It's good to slip back into the headspace of the characters. My sense of muddling has receded from where it was a week or two ago, and I am definitely on the downhill run toward wrapping this first draft of Sunspin's second volume. I'm also definitely at the stage of thinking, "This is stupid, no one's going to want to read this tripe." In other words, situation normal for this author.
I started reading Joe Abercrombie's The Blade Itself a couple of days ago. Man, is he hard on his characters. Everything is fast and difficult from page one. Sunspin isn't like that. I'm moving a different kind of pace, more deliberate. So at the moment, Joe is making me feel inadequate. Like I want to say to myself, "Quick, kill somebody!" Except this is a different book.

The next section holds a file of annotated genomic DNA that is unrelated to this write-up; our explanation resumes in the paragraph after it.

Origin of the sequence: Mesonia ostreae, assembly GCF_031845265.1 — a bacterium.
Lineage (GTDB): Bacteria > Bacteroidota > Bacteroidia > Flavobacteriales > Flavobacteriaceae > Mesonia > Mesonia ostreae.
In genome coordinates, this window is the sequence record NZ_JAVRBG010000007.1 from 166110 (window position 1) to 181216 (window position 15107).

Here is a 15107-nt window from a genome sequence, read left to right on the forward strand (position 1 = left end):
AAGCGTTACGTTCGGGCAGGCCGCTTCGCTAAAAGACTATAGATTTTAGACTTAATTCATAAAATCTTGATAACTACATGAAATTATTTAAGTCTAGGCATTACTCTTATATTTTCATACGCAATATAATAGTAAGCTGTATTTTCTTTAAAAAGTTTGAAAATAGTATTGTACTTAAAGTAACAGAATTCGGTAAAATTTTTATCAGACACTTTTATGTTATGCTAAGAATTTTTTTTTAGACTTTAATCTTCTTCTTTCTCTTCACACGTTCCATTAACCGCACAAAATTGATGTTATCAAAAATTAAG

It's funny how we look to others. I believe I'm a perfectly good writer who sometimes can trend towards great. (I have to believe that, otherwise I'd never sit down at a keyboard.) Yet there are so many ways to go about this. “There are nine and sixty ways / Of constructing tribal lays / And every single one of them is right." And when I've chosen one path, all those other paths look so much more attractive.
Sort of like when you order the chicken parmigiana and then salivate over every other dish that comes out of the restaurant kitchen.
Ah, writing. Insecurity must really be part of the process.